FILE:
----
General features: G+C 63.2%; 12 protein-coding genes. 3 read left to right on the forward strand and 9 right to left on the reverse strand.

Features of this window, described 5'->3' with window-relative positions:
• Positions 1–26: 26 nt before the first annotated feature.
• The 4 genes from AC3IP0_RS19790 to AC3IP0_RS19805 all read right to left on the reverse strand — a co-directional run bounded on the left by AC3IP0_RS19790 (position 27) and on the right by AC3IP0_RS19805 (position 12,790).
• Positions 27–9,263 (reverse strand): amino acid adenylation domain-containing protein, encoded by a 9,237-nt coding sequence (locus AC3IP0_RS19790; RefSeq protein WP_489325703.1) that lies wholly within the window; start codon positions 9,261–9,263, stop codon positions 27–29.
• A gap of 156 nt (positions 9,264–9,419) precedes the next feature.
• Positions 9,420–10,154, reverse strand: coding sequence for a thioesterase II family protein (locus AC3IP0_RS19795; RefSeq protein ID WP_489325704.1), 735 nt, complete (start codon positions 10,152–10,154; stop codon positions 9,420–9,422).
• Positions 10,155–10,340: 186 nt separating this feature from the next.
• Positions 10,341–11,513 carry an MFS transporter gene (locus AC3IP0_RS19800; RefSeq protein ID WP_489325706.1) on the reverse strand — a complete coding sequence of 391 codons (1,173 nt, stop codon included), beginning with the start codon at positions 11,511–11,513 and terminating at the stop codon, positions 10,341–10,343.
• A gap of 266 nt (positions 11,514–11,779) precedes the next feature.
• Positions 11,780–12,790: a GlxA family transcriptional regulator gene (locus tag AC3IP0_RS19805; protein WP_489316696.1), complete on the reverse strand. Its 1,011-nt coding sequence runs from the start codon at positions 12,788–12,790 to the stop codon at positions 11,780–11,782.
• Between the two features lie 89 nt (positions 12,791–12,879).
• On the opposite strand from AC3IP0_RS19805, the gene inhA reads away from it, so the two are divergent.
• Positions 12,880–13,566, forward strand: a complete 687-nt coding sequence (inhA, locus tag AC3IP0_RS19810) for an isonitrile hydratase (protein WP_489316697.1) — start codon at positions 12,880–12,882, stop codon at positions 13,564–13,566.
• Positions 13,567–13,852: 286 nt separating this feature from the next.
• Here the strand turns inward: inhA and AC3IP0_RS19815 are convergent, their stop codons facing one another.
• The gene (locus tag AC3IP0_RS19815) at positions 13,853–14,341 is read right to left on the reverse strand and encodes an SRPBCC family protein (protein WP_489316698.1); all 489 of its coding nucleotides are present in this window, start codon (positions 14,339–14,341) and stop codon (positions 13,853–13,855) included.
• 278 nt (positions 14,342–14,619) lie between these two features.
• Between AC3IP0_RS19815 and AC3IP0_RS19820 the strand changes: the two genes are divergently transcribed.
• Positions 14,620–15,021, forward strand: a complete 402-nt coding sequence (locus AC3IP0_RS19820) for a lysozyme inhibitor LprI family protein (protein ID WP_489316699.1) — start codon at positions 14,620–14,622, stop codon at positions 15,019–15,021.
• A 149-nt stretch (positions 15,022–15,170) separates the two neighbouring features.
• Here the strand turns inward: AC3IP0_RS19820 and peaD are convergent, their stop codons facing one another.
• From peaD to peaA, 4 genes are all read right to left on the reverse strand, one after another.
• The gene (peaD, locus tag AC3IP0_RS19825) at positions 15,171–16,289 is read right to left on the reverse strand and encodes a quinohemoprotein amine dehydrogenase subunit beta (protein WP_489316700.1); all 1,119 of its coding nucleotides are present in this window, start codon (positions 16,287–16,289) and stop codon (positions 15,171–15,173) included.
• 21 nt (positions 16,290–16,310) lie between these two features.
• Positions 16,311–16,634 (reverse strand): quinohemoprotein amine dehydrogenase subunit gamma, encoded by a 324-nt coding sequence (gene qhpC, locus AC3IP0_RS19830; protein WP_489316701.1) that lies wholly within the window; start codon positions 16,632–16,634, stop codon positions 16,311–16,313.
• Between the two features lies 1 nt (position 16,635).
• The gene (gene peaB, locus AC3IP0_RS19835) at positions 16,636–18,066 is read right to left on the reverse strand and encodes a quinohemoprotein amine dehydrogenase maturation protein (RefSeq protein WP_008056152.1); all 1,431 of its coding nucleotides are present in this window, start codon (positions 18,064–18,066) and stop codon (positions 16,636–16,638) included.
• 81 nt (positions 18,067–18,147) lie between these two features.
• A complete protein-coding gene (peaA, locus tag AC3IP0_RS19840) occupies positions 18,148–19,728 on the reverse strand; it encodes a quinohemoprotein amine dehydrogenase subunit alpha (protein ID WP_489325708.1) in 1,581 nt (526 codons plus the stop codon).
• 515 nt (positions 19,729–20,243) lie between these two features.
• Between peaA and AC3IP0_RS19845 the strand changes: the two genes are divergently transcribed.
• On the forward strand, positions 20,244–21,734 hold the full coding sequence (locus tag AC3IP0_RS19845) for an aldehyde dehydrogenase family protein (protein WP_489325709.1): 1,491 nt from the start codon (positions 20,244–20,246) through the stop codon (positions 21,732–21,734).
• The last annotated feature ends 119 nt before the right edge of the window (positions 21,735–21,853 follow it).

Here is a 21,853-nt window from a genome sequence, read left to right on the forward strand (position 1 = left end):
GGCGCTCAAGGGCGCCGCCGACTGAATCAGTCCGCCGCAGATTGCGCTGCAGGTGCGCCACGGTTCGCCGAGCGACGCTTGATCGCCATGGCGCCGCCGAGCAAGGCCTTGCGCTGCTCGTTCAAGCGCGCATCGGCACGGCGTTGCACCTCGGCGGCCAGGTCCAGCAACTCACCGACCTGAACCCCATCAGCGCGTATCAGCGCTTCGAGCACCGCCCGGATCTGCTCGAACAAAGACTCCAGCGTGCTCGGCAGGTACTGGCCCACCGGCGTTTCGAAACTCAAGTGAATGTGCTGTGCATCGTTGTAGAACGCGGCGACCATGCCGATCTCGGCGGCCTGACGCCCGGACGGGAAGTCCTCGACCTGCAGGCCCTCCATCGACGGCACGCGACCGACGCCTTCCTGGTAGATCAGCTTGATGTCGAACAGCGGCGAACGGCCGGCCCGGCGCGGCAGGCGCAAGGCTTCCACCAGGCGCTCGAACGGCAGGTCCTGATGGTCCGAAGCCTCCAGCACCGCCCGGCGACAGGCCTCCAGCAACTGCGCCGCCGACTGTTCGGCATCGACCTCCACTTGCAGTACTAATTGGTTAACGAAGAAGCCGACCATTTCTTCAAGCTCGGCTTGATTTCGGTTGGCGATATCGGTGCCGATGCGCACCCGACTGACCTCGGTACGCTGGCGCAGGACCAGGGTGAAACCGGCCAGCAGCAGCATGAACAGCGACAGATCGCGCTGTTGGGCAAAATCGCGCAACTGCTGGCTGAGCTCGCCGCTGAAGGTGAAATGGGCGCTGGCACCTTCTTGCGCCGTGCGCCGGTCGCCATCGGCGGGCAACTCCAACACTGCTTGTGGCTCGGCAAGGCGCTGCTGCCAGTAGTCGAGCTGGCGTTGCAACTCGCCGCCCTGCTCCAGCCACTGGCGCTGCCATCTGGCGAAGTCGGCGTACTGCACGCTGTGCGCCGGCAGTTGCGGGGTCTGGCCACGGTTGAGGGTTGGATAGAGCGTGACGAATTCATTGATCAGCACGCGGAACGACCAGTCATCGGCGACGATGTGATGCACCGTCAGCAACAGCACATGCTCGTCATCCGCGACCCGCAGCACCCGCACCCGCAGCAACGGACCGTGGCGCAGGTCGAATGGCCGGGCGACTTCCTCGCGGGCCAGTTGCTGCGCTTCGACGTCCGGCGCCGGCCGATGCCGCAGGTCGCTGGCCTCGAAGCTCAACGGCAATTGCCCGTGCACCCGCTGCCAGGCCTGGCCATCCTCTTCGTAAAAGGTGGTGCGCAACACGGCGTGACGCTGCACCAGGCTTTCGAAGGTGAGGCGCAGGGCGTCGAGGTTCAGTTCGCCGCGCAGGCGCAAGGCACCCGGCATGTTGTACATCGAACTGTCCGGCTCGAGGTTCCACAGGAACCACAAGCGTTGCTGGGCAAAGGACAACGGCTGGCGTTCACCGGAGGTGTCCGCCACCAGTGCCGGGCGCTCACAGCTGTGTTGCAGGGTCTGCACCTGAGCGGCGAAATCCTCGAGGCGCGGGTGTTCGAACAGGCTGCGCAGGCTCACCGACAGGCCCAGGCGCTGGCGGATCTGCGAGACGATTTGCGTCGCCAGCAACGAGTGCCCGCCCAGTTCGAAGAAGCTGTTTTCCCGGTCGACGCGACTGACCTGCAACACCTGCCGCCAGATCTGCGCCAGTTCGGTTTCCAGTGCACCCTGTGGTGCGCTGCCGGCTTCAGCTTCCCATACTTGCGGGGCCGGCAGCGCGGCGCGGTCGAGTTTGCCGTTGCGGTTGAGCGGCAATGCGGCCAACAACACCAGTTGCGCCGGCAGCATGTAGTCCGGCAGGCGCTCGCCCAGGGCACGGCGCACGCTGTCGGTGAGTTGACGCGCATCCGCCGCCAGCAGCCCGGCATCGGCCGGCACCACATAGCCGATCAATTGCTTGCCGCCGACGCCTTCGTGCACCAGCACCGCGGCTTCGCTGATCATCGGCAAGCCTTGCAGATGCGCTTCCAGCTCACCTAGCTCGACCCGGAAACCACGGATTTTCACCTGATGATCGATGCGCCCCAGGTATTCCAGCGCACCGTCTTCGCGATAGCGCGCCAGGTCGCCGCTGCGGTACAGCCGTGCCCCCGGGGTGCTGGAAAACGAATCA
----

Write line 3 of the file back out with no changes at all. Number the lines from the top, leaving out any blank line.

• Positions 1–26: 26 nt before the first annotated feature.